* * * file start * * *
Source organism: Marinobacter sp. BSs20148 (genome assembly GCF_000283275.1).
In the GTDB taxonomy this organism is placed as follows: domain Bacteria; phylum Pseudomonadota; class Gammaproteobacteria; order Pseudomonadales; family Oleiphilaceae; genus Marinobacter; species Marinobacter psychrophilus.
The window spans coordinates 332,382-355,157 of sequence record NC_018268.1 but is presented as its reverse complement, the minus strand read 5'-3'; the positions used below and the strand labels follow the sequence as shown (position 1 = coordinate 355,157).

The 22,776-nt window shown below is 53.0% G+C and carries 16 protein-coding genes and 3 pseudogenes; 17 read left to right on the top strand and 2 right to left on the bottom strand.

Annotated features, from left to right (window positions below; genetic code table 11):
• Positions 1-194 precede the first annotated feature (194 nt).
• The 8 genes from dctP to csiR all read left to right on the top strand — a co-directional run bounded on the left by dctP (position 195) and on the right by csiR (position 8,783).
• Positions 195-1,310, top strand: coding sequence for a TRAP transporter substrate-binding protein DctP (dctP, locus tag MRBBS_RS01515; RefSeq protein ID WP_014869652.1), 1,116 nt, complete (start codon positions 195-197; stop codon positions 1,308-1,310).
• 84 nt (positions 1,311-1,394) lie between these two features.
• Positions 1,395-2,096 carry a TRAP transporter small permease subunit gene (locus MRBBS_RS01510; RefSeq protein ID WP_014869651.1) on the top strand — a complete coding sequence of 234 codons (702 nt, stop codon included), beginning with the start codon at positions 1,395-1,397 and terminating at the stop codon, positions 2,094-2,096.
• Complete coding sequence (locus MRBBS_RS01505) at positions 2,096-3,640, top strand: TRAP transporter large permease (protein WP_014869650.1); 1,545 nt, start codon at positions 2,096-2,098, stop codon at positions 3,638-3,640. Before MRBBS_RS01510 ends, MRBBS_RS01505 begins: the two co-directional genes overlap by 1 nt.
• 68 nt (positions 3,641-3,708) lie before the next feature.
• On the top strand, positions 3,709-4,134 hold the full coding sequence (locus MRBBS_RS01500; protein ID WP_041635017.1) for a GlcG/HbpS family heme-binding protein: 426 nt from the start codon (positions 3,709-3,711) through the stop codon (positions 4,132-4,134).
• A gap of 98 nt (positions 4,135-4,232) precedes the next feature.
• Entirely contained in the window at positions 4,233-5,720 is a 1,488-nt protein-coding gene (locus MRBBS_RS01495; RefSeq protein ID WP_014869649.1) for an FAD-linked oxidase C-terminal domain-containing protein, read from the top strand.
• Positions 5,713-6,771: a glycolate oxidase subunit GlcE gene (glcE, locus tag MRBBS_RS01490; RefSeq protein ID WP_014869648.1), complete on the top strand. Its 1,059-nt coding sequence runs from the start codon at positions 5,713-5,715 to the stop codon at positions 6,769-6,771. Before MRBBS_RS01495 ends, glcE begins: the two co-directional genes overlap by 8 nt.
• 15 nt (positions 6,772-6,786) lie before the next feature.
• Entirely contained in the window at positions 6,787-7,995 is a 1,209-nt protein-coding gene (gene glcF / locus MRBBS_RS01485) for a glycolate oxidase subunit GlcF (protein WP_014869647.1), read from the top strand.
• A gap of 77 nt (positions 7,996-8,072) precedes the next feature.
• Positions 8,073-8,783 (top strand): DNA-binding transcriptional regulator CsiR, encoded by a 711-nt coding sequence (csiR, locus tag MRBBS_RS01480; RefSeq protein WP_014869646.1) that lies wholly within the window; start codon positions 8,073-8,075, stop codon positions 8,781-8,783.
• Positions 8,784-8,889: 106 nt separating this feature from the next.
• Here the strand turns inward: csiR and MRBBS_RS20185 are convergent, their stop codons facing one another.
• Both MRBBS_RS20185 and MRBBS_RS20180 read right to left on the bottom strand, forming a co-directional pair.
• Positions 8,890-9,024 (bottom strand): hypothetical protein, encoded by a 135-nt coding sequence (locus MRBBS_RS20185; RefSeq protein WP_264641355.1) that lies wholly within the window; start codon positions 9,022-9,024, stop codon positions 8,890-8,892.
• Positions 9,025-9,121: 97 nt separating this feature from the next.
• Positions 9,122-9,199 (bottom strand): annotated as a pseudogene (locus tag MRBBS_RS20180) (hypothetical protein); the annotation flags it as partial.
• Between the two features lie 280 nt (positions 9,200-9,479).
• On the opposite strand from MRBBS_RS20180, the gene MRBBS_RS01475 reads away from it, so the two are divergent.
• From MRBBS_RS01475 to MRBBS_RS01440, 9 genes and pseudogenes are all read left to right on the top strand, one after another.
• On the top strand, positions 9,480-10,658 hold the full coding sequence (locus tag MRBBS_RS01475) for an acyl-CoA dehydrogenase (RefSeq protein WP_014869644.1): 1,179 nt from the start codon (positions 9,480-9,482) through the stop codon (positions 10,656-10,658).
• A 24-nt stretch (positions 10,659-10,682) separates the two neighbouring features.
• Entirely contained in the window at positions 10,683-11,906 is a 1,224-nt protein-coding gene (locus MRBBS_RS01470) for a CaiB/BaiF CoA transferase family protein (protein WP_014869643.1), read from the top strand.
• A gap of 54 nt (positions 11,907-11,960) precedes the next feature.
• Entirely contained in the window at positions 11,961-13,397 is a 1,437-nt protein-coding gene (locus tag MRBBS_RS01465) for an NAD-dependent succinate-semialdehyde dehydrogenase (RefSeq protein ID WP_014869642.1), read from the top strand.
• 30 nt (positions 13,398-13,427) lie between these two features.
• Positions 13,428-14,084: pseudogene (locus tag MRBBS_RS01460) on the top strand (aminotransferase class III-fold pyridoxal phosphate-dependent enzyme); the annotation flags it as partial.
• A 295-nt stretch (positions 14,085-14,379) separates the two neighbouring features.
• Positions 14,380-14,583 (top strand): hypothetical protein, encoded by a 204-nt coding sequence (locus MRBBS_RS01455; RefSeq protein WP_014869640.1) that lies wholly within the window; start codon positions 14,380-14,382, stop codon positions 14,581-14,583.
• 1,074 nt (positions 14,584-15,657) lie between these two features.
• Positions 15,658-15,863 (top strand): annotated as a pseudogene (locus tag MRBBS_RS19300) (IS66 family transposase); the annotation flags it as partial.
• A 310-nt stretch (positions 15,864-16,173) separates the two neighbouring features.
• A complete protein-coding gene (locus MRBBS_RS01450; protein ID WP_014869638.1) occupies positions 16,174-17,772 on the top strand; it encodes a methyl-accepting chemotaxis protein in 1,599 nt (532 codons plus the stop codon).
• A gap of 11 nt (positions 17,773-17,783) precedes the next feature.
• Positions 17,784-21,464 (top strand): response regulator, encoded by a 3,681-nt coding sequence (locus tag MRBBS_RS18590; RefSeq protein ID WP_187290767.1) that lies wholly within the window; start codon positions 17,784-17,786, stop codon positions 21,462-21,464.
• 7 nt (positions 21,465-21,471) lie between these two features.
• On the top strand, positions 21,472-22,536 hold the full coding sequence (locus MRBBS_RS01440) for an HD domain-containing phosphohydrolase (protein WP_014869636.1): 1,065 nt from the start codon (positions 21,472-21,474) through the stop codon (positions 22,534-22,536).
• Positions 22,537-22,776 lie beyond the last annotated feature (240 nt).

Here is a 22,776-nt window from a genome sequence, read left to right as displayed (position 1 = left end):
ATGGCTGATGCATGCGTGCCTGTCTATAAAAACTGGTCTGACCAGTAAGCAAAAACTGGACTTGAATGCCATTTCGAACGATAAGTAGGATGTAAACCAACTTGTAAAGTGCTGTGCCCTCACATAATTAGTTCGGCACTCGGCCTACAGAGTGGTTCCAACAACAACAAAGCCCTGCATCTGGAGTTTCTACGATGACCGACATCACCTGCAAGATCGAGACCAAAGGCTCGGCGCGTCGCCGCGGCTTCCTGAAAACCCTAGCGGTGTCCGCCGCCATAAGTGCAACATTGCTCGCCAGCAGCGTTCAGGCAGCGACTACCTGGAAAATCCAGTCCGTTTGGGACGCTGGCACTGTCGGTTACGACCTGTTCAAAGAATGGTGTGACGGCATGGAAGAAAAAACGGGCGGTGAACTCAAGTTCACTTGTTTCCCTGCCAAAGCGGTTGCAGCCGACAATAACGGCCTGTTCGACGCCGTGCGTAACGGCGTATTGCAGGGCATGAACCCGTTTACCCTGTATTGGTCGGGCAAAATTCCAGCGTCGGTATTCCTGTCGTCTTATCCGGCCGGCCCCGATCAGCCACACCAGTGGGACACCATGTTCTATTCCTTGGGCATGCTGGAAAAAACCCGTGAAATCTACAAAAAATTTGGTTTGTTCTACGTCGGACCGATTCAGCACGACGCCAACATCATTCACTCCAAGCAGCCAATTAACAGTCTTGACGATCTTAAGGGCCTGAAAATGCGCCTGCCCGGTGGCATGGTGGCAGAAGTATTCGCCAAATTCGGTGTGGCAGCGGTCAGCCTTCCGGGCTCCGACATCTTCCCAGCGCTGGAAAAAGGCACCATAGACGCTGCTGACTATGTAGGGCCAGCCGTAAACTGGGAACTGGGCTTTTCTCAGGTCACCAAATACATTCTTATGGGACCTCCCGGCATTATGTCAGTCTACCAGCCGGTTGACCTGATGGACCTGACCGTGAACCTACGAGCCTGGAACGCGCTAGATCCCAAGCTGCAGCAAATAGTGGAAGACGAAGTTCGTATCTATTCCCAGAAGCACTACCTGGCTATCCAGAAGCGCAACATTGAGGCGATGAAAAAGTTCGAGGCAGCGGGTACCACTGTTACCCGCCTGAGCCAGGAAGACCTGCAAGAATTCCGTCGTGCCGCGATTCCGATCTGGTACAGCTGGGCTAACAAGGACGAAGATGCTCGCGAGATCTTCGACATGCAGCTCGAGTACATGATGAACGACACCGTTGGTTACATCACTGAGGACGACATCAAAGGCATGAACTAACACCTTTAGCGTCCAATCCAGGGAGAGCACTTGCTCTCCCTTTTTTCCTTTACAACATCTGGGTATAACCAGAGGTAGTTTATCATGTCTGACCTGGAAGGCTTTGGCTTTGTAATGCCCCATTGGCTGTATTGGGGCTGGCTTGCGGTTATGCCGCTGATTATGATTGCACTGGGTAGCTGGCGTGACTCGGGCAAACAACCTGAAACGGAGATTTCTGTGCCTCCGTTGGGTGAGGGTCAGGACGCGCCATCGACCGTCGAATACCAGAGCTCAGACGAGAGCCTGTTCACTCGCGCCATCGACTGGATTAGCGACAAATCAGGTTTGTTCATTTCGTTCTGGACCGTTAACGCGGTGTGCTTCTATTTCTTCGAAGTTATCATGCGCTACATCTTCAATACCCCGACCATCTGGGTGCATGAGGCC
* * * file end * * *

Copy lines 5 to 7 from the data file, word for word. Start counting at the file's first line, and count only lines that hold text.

Annotated features, from left to right (window positions below; genetic code table 11):
• Positions 1-194 precede the first annotated feature (194 nt).
• The 8 genes from dctP to csiR all read left to right on the top strand — a co-directional run bounded on the left by dctP (position 195) and on the right by csiR (position 8,783).